Asia-Pacific

Malaysia Likely to Reduce MM2H Minimum Deposit Requirement by 20-30% Following Review

Jolie Zhang
Kuala Lumpur


On October 1st, the Malaysian government informed that it would not process any new Malaysia My Second Home (MM2H) applications despite the online application portal’s remaining open for submissions. Since that date, MM2H agents have been awaiting the release of the long-hoped-for revised MM2H policy.

News has been circulating to indicate the deposit amount will drop from today’s MYR 1 million to between MYR 700,000 and MYR 800,000 and that, perhaps more consequentially, the compulsory 90-day annual physical presence requirement is likely to be scrapped. So far, however, the minimum qualifying age (35) looks to remain unchanged.

Agents have observed officers speeding up the approval process, which has led to an estimated 900 approvals (counting dependents) in the last quarter, indicating demand for the program still exists at the higher price point, though lower by an order of magnitude than before the much-criticized price increase.

On November 8th, the annual MM2H workshop discussed program-related topics. While details of the new MM2H policies are not available yet, we know that the Ministry of Tourism, Arts, and Culture (MoTAC) will form a one-stop center for the MM2H program together with the Malaysian Immigration Department. A political turf war between MoTac and the Immigration Department was reportedly to blame for the two-year suspension of the program between 2019 and 2021.

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Following the implementation of the current MM2H policy, in 2021, the government saw an 85% drop in application volume due to stricter requirements and a deposit amount as high as 1 million MYR (US$211,000). This elevated capital deposit requirement was particularly hard to swallow for many applicants in light of the Ringgit’s rapid depreciation in USD terms: Between January 2021 and October 2023, the Ringgit’s value in USD had fallen by some 16%. This made the prospect of locking up more than $200,000 in a fixed MYR deposit in Malaysia for the long term (applicants must keep the deposit to retain the visa) highly unappealing from a financial perspective.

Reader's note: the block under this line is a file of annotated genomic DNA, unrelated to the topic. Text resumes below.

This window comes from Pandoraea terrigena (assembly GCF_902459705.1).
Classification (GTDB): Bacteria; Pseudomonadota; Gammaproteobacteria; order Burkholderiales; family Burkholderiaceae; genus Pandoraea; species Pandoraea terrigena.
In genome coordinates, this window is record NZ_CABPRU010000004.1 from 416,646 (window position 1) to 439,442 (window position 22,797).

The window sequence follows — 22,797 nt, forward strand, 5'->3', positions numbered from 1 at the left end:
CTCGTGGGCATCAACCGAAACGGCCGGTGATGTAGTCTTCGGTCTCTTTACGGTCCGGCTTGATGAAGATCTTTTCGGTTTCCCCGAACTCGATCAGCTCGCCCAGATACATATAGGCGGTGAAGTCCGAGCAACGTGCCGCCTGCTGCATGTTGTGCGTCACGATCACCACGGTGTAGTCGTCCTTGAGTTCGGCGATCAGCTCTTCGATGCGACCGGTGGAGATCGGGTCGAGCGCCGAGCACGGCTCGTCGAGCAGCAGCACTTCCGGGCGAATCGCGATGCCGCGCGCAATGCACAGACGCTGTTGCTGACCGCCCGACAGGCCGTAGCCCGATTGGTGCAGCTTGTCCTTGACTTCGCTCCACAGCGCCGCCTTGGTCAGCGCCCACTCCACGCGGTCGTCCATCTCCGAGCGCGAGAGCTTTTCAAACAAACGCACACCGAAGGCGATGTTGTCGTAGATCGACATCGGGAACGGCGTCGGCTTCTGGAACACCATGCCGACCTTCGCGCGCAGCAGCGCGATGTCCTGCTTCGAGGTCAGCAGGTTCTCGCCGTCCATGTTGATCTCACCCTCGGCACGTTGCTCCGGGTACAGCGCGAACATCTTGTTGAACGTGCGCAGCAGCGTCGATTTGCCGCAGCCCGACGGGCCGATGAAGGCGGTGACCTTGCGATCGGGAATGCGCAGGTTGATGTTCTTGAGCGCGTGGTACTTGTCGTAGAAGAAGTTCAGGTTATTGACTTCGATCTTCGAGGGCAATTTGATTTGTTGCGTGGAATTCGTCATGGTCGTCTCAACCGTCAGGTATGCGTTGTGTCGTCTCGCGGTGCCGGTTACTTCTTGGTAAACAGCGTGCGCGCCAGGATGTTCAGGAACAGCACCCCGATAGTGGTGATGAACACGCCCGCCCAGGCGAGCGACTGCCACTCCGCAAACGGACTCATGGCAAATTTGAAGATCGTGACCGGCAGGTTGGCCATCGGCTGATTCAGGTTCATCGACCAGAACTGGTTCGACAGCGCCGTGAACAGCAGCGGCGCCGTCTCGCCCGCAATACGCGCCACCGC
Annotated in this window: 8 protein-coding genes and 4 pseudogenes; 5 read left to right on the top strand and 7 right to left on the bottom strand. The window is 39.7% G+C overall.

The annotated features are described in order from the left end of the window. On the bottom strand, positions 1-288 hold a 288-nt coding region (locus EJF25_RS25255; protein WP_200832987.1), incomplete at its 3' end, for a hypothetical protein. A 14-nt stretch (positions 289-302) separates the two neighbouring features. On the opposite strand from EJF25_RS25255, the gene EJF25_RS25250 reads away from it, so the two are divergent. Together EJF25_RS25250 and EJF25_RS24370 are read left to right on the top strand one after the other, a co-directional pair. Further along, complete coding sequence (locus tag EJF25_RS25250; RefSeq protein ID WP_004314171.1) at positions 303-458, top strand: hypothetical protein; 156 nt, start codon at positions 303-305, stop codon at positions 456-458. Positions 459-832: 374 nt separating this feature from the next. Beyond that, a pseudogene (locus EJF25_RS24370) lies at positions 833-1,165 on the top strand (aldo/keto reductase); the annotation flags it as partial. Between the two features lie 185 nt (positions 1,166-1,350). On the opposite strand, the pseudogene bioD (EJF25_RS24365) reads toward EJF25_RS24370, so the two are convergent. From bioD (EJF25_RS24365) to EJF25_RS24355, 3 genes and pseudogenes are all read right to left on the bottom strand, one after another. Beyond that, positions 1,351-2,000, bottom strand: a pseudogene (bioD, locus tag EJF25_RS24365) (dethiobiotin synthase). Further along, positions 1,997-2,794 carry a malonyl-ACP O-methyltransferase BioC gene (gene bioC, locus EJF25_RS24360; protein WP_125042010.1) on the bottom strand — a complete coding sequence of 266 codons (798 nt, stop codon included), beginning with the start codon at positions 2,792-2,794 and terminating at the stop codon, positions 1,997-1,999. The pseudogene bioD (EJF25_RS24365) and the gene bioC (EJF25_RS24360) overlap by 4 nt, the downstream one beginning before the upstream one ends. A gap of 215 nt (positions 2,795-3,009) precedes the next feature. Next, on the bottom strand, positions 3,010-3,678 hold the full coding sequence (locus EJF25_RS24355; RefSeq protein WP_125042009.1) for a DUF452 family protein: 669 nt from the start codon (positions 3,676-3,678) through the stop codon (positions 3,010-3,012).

The market has therefore welcomed news that the government has agreed to review – and, crucially, relax – the program’s terms. The question going forward will be whether a revised MM2H will be able to compete in a Southeast Asian golden visa market that now has more competitors than when the program was last active in 2019.

Southeast Asian Long-Stay Visa Comparison Chart

Thailand’s Elite visa, for example, which has also become more expensive as of last month, offers a similar multi-year visa, but doesn’t have any physical presence requirements at all and charges a relatively small flat fee rather than requiring a bank deposit.

And, of course, the federal Malaysian MM2H policy must also compete with far cheaper and easier yet essentially identical programs of Sarawak and Sabah, two Malaysian states that control their own immigration policies. Sarawak, in particular, has seen its version of the MM2H thrive (a 2,800% increase in approvals thanks to the much stricter and more expensive terms offered on the mainland.

While MM2H offers virtually no additional benefits compared to the Thai Elite visa, the two programs’ focus is the same: To draw high-spending foreigners to the country so as to boost the Malaysian economy while not jeopardizing the local labor market.

Indonesia is another rising star in the Southeast Asian residency market. It first introduced its golden visa program in 2023 and, like Malaysia, requires a fixed deposit, though at the lower amount of US$130,000.

Unlike in the MM2H’s early years, Malaysia now has plenty of rival programs in its region. To remain competitive, the government cannot content itself with minor program revisions. To make an impact, particularly in light of Malaysia’s recent history of unpredictable treatment of foreign residents, the new program needs to be drastically better than what preceded it.

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Jolie Zhang AuthorParticipant
General Manager, Malaysia branch , Globevisa

Jolie is the General Manager of Globevisa’s Malaysia branch.

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